46 of 52 people found the following review helpful
An awesome feat,
This review is from: Shine Shine Shine (Hardcover)
Customer review from the Amazon Vine Program (What's this?)Having long been aware of the truism that one should not judge a book by its cover, I believe there is another similar caution: one should also not take the categorization put forth by the publishers as definitive. This book was classified as "Science Fiction and Fantasy", and in the short description accompanying it in the Amazon Vine newsletter was the statement, "A debut of singular power and intelligence, Shine Shine Shine is a unique love story, an adventure between worlds, and a stunning novel of love, death, and what it means to be human." It may be all of these things, but somehow that description didn't give me a clue of what the book was really like.
In addition, once I received the book, one of the thumbnail reviews on the back called it, "a funny, compelling love story". Compelling, yes, but to me there was nothing funny about the descriptions or circumstances. I would heartily agree, however, with another part of this same short statement, that Netzer's novel is "intelligent, emotional, and relentlessly new."
For real Sci-Fi buffs, I believe this novel is too close to possible present reality to fit the genre. After all, one of the recent candidates for President of the United States was trying to win votes in Florida by promising that if elected, he'd move forward vigorously on the project of establishing a "Moon Colony". If such a program were to be undertaken, surely it would have to involve a robotics program similar to the one envisioned here, and though my knowledge of the scientific potential of robotics is not comprehensive, I perceive that the level of technology described is well within the range of the currently possible, not futuristic or fantastic.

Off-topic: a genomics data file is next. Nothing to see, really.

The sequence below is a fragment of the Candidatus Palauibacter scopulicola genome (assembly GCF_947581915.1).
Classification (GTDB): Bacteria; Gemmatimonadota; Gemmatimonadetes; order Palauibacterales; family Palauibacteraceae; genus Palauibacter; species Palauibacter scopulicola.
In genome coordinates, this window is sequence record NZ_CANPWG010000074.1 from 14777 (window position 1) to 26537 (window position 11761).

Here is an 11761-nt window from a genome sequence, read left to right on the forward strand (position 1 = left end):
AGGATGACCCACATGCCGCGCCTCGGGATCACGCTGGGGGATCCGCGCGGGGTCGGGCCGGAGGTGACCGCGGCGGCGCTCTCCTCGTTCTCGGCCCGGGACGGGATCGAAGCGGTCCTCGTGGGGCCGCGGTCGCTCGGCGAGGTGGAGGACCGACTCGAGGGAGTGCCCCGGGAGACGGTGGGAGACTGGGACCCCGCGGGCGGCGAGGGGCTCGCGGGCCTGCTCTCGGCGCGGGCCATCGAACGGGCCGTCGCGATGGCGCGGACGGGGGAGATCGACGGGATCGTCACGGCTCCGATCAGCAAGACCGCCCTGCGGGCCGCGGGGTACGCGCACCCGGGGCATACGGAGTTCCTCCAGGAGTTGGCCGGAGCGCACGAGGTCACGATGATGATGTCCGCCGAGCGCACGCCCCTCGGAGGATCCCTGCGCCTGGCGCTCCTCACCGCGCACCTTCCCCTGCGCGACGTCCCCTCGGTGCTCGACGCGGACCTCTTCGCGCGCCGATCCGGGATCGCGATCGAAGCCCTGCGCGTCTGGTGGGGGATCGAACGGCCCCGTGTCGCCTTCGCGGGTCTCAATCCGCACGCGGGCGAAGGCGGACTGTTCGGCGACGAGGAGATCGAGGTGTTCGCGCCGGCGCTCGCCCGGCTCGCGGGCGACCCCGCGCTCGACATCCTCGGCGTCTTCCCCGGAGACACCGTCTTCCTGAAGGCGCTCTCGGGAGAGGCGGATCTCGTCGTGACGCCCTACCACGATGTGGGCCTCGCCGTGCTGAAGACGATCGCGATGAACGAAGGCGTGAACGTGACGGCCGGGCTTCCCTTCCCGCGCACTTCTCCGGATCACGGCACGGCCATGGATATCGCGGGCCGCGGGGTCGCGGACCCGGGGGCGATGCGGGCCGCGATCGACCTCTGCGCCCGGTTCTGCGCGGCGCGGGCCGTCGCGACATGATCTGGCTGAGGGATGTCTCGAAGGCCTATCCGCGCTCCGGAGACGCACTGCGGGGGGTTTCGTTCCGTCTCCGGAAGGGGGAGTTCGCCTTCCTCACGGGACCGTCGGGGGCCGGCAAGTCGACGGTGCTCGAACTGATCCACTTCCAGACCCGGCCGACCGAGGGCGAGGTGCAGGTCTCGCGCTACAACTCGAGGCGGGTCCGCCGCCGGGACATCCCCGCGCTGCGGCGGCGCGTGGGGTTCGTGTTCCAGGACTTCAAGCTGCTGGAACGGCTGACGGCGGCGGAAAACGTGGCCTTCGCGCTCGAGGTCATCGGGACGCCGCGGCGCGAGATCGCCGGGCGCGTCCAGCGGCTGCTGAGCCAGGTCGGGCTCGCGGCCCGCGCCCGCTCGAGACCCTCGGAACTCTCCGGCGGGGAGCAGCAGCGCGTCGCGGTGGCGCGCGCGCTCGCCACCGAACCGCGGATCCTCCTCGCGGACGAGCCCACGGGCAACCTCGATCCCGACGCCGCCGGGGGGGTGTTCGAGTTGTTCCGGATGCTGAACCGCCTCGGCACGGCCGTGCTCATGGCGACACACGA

The real strength of this book, for me, is the relentless insistence that each of us has both gifts and curses that require us to exercise our true humanity if we are to survive. The drive to be "normal" as we perceive it can cause us to be extremely abusive in our own ways. Also impressive is the understanding this book provides that our current tendency to label every hint of uniqueness in children "autism" and medicate it into oblivion is in fact destructive of true genius. Netzer has accomplished an awesome feat in making the bizarre both understandable and loveable.
As a postscript, I notice that in the most recent Vine newsletter, the category of this novel has been revised, and the "Science fiction" designation has been removed. In view of my remarks above, I think this was a wise decision.